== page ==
October 10, 2007

Job Market Shrinks for Some Law School Graduates

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For students trying to figure out what to do after college, law school may no longer be a permanent backup plan.
According to The Wall Street Journal, the job market for law school graduates is shrinking. The number of American Bar Association accredited law schools has increased by 11 percent since 1995, and the number of law degrees awarded has increased by almost 6000 in the past five years, resulting in a tightening market for young lawyers looking to cash-in on their hard-earned Juris Doctors.
Students from the top law schools, however, are not affected as closely. In fact, their prospects seem to be growing. According to Cornell Law School Assistant Dean of Student and Career Services John DeRosa ’89, the market for Cornell law students has been very strong the past few years.
“Our average final placement rate over the past few years has been just shy of 100 percent, at 98 or 99, and that is typical for us,” said DeRosa. “Overall, our stats are well above national averages.”
Students graduating from the top-ranked law schools typically go to work at nationally recognized firms, and those firms are hiring at the same rate that they have always been hiring, according to Adeola Adejobi law ’09.
“In large law firms, there is a lot of room for rotation. Most people spend three to five years at firm and leave and go somewhere else. That’s why they are able to hire so many people,” he said.
DeRosa agreed, claiming that a firm with hundreds of lawyers is always going to have a need for new lawyers, regardless of the state of the market. However, outside of those enrolled in the top 20 or 30 schools, most students are not focused on these firms.
“When people think law, they think money. When you think money, you think large law firms. When you think about what these firms want, they want people at the top of their class, people at really good law schools,” said Adejobi. “People know Cornell throughout the nation. Coming from here, or Columbia or Georgetown, students have the option of going anywhere in the nation.”
Adejobi said that students who go to smaller, third or fourth tier law schools, may not have the same opportunities to work at these large-scale firms. Rather, they will have a better shot at working for mid-level regional firms that are more familiar with their particular school. These smaller firms, however, are the ones Adejobi feels are affected by the weakening market.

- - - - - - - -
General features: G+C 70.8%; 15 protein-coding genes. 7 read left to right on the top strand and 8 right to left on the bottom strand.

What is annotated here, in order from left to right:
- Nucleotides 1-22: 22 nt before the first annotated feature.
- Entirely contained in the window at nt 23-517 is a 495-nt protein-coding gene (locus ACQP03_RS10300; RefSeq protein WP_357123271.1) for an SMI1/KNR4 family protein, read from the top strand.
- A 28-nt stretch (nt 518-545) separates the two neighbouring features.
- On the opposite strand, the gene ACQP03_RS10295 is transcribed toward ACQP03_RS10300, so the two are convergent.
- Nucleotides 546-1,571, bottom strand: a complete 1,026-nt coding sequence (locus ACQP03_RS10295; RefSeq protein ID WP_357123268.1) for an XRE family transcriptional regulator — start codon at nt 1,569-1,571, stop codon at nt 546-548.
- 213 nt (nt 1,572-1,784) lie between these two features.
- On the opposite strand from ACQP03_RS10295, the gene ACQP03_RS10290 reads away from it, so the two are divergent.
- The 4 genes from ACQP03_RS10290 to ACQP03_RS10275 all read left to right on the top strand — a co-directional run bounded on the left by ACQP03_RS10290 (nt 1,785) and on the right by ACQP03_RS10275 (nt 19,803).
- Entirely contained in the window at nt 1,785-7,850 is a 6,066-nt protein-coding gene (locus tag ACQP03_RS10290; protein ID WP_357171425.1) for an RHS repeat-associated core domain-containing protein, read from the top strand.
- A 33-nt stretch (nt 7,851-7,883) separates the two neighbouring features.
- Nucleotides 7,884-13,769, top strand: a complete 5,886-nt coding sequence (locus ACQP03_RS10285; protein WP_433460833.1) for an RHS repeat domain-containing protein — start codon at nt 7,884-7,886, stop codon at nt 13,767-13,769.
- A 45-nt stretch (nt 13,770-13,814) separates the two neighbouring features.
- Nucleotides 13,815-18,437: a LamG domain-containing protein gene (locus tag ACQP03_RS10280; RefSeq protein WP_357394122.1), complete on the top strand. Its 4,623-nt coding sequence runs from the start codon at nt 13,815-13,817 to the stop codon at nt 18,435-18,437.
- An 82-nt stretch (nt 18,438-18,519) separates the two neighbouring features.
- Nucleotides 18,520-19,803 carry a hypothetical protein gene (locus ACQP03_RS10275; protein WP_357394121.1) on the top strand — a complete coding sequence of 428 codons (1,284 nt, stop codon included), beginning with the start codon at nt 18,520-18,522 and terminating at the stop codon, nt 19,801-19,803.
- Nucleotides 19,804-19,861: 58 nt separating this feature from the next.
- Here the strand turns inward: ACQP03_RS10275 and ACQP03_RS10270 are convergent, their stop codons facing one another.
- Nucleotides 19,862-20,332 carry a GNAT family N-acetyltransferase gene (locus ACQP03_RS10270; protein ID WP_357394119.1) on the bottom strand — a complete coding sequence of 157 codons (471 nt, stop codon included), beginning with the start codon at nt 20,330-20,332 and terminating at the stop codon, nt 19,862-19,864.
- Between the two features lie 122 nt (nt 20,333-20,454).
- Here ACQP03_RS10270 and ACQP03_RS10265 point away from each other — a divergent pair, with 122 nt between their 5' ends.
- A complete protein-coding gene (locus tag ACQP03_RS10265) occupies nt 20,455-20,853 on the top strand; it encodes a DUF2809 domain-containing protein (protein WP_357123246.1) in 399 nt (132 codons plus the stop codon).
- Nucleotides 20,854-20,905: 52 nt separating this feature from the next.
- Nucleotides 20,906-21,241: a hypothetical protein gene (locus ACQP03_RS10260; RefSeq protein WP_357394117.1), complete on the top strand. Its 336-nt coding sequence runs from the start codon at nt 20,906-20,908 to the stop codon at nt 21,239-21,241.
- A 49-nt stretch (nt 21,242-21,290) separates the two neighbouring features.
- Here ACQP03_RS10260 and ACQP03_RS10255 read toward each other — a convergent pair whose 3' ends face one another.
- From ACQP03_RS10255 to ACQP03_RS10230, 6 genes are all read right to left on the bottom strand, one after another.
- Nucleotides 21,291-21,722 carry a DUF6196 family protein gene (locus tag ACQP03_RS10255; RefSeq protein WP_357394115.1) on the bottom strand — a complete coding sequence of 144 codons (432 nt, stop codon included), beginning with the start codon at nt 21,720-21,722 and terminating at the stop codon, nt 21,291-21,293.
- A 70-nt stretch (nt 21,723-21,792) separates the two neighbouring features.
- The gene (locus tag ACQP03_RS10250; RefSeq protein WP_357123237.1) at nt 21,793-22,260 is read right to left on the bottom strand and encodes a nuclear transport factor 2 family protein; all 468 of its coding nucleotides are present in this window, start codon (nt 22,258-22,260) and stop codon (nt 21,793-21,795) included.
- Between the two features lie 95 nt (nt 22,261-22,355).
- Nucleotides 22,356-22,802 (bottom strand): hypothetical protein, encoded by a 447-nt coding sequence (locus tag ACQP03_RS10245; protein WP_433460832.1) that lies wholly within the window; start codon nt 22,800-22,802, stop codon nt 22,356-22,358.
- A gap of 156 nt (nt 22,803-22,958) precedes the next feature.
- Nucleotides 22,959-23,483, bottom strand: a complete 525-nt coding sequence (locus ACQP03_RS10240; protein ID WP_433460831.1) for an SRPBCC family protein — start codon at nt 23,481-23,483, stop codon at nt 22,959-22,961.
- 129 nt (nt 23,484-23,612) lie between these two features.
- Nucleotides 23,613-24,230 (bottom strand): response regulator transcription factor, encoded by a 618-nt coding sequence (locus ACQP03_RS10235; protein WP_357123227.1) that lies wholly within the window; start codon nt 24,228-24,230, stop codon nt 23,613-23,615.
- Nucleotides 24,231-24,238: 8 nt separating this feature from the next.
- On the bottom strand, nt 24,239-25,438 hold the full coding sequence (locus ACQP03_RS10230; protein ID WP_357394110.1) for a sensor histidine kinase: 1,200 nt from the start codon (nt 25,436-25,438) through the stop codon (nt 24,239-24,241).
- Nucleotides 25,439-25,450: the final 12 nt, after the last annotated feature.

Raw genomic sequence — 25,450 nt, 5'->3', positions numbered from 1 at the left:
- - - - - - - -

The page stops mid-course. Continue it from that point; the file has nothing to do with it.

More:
“As the economy slows down, smaller law firms which may not hire every year in the best of circumstances may begin to go two or three years at a time without hiring at all,” said DeRosa. “Thus, I would expect the impact of a weakening market to be more pronounced, in terms of overall placement rates and average starting salaries, at a school with a history of sending its graduates to smaller firms.”
Nevertheless, Cornell has not seen a decrease in the number of undergraduates seeking advice on pursuing legal careers, according to the Career Services Office.
According to Deanne Maxwell, Human Ecology’s pre-law advisor, most undergraduates at Cornell are interested in attending the top law schools, so they are not as affected by these hiring trends.
However, some students are worried. Jarett Goldman ’08 feels that the effects of the slowing economy will trickle down to make it more difficult for him and other pre-law students to gain admission to the top law schools.
“Since more people are having a tough time finding jobs, the number of people applying to law school is increasing, so its tougher to get in,” he said.
Adejobi agreed. “When the economy is bad, people want to go to school instead of entering the job market,” he said. “But when the economy is good, firms are not as stringent about who they hire. I wouldn’t encourage people to go to law school because they don’t have anything else to do.”